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POV: Think senior living for career start

Alternatively, a high school or college student can intern in specific departments, including accounting, marketing and human resources. For the right person, the industry offers strong wages, top-notch benefits, a warm, supportive working atmosphere and consistently high levels of job satisfaction. Young people bring their own unique brand of good medicine to seniors. Residents feed off of youthful enthusiasm and energy and enjoy hearing modern-day, coming-of-age stories just as they enjoy relating their own remembrances and dispensing nuggets of advice to a young person facing a challenge in their personal or professional life.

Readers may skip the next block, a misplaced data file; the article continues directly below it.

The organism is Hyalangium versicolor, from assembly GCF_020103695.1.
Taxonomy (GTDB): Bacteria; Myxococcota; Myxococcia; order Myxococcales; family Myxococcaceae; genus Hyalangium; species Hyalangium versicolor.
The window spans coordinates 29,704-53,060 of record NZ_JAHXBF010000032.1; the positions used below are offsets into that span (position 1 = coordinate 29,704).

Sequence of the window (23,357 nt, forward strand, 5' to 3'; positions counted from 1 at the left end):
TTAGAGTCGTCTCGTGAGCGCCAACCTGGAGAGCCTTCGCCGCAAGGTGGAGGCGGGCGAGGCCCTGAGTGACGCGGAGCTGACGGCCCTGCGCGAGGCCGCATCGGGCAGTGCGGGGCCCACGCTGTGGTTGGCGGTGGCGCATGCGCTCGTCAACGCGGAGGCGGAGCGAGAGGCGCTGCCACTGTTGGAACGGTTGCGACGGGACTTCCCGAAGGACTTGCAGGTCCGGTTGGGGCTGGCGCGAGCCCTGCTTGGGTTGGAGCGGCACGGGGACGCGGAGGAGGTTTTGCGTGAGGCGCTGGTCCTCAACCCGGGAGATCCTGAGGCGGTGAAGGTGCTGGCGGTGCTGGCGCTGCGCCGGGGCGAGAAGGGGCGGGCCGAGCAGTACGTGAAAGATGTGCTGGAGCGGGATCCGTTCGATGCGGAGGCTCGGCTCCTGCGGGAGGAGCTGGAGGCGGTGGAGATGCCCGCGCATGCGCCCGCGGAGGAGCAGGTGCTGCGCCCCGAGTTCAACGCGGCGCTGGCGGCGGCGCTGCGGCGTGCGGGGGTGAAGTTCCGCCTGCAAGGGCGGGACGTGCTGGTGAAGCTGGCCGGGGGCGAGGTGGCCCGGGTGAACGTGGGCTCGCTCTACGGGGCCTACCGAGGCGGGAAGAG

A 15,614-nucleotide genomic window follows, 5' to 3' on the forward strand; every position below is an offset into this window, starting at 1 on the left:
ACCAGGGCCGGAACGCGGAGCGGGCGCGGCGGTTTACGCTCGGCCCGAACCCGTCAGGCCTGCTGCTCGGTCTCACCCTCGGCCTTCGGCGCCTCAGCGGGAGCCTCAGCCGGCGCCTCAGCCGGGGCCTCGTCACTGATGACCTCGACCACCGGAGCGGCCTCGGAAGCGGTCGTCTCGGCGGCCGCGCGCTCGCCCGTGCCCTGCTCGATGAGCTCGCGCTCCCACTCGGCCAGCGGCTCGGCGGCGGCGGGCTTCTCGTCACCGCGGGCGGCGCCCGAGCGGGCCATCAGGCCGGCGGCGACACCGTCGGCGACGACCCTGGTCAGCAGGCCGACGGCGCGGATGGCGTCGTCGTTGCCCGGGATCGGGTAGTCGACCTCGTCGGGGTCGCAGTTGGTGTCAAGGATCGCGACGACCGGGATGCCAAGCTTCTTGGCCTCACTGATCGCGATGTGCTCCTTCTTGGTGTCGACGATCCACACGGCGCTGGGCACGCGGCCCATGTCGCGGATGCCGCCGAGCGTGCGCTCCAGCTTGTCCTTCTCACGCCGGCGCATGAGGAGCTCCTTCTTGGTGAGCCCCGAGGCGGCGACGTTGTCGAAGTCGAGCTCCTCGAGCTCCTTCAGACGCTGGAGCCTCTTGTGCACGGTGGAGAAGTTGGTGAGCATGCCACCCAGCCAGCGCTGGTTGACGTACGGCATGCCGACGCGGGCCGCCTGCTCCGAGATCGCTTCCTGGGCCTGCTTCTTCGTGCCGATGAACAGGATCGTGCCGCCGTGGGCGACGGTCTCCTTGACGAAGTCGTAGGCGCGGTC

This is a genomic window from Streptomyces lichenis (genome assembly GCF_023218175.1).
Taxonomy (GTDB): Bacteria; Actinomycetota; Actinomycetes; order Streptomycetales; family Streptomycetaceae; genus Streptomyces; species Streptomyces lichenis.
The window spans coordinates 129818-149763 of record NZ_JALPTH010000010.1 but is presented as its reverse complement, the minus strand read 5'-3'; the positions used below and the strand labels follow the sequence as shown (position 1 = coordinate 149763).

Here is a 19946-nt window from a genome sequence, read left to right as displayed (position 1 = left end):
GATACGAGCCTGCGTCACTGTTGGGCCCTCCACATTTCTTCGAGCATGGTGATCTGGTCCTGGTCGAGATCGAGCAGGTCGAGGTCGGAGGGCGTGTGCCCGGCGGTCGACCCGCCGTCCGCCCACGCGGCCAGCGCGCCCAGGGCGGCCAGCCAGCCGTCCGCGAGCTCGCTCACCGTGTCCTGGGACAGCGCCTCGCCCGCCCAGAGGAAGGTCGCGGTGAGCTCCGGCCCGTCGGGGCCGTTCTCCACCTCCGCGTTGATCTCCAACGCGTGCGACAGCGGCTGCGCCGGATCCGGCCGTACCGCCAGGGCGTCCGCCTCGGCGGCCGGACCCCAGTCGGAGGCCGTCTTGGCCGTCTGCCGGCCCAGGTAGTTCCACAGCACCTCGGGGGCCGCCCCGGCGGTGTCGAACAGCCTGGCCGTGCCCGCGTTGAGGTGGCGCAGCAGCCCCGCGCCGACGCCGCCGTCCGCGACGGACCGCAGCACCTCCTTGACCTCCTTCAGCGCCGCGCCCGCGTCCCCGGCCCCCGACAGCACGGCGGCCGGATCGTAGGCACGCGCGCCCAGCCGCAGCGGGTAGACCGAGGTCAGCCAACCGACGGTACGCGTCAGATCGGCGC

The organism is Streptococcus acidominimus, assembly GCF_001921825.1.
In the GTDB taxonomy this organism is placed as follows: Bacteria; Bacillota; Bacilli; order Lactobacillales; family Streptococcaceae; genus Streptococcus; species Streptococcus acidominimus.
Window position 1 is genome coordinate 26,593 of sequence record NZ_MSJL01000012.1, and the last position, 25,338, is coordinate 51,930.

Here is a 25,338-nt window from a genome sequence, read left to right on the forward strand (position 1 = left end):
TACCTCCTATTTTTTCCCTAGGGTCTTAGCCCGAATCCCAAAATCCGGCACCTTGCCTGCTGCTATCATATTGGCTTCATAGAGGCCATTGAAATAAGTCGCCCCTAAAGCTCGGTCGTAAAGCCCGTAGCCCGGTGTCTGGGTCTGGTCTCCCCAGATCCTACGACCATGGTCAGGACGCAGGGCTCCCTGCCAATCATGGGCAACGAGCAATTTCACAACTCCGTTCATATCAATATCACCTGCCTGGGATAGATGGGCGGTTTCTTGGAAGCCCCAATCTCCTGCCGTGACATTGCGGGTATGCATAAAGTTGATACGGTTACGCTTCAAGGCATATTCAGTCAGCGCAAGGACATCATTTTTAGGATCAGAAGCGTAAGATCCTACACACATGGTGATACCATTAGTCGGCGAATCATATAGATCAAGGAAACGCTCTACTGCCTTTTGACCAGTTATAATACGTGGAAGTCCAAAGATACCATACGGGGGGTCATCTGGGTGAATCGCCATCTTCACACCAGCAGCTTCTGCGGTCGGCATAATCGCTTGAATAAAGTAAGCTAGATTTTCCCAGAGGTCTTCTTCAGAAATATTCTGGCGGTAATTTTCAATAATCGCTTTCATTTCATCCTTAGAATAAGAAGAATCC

Senior living administrators truly want — and need — to hire teens and new college graduates. Not everyone needs to be on a career track to work at an assisted living or retirement community. These can also be wonderful, safe, nurturing places for that first-ever job. Along the way, young people gain experience in working with the older generation and pick up the kind of hard and soft skills that are in demand and can be illustrated on resumes and college applications.

So to teenagers who may be interested: Go visit your grandmother’s assisted living community or an older family friend who has taken up residence there. Look around. Talk to employees. And if you can see yourself working with interesting people who appreciate your youthful enthusiasm and energy (and who are chock full of fascinating stories and wise counsel) and if you want to learn new skills in a positive, supportive environment, then by all means, go fill out a job application. Your decision could have a tremendous impact on someone’s life — and not just your own.

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